Four University of Maryland (UMD) aerospace engineering students, Brian Free, Rubbel Kumar, Wanyi Ng and Rosie Weinstein, have been named "Tomorrow's Engineering Leaders: The 20 Twenties" by Penton's Aviation Week Network. The award, granted in partnership with the American Institute of Aeronautics and Astronautics (AIAA), recognizes top students in engineering, math, science and technology from across the country and globe, and connects the next generation of aerospace and defense talent with established leaders in the fields.
Free is working on his Ph.D. in the Collective Dynamics and Controls Lab under Professor Derek Paley. He earned his B.S. in aerospace engineering at UMD in 2015, graduating summa cum laude with departmental honors. His research interests are in the areas of underwater locomotion of robotic vehicles and bioinspired sensing that mimics the lateral lines and vestibular systems found in fish. His long-term research goal is to create a fully autonomous robotic fish capable of exhibiting schooling and tracking behavior with other robotic vehicles and using bioinspired sensors.
Kumar completed his B.S. in aerospace engineering at UMD in 2014 and is now a part-time Master’s student specializing in Aerodynamics and Propulsion. He simultaneously works full-time as an Aerodynamicist and Computational Fluid Dynamicist at the Johns Hopkins University Applied Physics Laboratory (JHU/APL) in Laurel, Md. At JHU/APL, Kumar serves as a mentor for the ASPIRE High School Mentoring Program and the College Summer Internship Program, is a sector representative for the APL Staff Orientation Program and a volunteer for STEM outreach activities. He was recently chosen to participate in the Loyola University and Howard County Leadership Essentials Program. Kumar’s undergraduate Aerospace Honors Thesis research on the despinning of orbital debris using laser ablation with UMD Associate Professor Raymond Sedwick was published in the AIAA Journal of Spacecraft and Rockets.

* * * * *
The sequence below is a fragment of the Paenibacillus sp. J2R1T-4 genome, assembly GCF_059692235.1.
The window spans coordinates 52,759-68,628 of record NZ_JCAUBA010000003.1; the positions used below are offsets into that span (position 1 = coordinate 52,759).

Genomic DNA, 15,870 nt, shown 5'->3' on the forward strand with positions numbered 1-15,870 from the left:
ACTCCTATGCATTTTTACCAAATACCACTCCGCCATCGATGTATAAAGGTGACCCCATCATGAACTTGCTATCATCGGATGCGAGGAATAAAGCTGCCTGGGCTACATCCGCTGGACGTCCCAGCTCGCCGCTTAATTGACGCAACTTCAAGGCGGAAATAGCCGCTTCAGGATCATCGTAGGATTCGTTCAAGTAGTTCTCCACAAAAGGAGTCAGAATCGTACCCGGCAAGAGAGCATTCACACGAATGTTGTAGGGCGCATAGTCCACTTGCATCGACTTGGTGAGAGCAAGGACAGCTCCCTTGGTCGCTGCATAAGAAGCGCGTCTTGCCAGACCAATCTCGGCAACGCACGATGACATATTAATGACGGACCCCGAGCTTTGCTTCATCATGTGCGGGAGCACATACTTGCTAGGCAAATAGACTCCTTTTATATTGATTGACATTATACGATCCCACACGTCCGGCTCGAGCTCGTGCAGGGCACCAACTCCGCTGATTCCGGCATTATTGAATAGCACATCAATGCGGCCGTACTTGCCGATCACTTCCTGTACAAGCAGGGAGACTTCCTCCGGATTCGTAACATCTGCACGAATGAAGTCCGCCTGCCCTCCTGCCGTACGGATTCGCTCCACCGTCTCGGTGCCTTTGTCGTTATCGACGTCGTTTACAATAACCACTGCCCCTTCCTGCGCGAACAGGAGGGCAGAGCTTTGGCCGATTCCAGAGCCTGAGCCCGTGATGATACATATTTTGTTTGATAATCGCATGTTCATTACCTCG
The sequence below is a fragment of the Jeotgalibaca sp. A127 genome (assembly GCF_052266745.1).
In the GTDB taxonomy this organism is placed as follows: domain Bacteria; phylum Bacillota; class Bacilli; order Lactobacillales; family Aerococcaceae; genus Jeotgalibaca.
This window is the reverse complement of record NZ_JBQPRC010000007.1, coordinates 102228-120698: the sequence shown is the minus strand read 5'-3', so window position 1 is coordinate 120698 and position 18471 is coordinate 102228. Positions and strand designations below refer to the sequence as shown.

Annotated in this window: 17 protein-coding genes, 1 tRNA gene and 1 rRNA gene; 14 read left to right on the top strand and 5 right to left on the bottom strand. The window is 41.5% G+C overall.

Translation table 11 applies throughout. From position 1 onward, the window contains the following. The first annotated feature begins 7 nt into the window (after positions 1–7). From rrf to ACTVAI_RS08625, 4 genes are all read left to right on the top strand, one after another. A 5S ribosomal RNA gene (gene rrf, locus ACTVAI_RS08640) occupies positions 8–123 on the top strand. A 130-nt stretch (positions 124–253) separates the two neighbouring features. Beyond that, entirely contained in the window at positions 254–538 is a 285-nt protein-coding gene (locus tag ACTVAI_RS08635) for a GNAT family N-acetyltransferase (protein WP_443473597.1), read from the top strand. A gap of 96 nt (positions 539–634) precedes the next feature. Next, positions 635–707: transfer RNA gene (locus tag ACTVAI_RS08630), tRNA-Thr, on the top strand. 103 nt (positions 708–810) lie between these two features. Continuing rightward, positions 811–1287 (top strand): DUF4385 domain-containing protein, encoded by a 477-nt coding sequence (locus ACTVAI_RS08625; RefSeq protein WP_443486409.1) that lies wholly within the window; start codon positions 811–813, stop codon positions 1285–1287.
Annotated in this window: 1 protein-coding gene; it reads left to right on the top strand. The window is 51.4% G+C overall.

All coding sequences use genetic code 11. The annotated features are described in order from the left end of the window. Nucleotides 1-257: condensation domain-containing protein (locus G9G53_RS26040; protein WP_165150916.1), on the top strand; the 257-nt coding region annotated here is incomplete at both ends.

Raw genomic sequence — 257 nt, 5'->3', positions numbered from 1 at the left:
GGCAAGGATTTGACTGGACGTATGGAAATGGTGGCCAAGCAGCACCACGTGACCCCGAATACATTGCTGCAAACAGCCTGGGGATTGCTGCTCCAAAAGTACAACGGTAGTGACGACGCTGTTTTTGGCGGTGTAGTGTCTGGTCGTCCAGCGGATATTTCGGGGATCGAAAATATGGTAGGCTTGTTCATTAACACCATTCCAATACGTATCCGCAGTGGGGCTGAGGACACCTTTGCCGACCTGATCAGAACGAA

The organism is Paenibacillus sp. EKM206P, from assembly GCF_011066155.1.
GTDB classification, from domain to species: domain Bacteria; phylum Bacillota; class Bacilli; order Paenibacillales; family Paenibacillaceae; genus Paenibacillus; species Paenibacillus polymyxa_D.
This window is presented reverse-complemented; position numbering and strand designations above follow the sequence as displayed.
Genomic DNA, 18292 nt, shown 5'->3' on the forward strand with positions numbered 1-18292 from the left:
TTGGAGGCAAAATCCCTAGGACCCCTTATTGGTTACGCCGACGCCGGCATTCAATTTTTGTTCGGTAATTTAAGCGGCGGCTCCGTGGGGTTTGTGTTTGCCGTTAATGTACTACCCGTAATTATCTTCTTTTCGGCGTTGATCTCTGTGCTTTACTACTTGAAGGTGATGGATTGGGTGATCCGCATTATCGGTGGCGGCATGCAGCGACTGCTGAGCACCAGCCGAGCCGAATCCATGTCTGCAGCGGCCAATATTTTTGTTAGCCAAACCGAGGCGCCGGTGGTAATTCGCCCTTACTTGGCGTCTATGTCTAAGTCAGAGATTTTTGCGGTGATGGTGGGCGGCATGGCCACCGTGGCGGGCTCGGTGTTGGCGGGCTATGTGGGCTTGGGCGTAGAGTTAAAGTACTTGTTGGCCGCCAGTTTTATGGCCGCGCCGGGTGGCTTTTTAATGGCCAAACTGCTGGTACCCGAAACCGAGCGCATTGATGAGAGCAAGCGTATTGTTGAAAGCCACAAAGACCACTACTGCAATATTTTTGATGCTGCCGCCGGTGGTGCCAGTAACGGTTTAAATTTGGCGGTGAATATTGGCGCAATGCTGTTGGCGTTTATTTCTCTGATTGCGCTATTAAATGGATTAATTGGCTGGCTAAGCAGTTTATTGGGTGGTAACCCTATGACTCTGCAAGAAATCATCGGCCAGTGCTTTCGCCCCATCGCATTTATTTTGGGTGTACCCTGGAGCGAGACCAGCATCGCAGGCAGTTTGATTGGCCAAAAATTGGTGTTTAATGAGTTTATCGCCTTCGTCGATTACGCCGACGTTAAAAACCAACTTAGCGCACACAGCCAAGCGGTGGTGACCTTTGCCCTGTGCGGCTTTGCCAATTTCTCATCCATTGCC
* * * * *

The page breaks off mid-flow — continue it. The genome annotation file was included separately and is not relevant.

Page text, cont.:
Ng is a first year graduate student working with Associate Professor Anubhav Datta. Her research focuses on theoretical and experimental modeling of hybrid-electric rotorcraft propulsion. She grew up in Flagstaff, Ariz. where she attended public school before earning her B.S.E. in mechanical engineering at Duke University. She is a Pathways Intern at NASA Goddard and a member of a dance company in Washington D.C.
Weinstein graduated from UMD with a B.S. in aerospace engineering in 2016, during which time she worked as an undergraduate researcher in UMD's Aerosmart and Morpheus labs researching active flow control and UAV control surface analysis. In addition to completing internships at both NASA Langley and Northrop Grumman Electronic Systems and Aerospace Systems, Weinstein was one of the founding members of UMD's Women in Aeronautics and Astronautics (WIAA), and currently serves as the organization's Vice President. She is now a graduate research assistant in UMD's Morpheus Lab at the National Institute of Aerospace pursuing graduate work in aerospace dynamics and controls under the mentorship of Samuel P. Langley Distinguished Professor James E. Hubbard, Jr.
Penton's Aviation Week Network's "Tomorrow's Engineering Leaders: The 20 Twenties," program connects the next generation of aerospace and defense talent with established leaders who have created many of the "firsts" driving innovation in the 21st century.
Since Penton's Aviation Week Network first launched the program in 2013, the organization has recognized 10 University of Maryland students and alumni as 20 Twenties.
2016: Sylvie DeLaHunt, Elaine Petro and Lauren Trollinger
2014: Nelson Yanes (B.S. '14) and Elena Shrestha
2013: Kenneth 'Kip' Hart (B.S. '13)
This year's 20 Twenties will be recognized during an honors luncheon held March 2 in Washington D.C.
January 25, 2017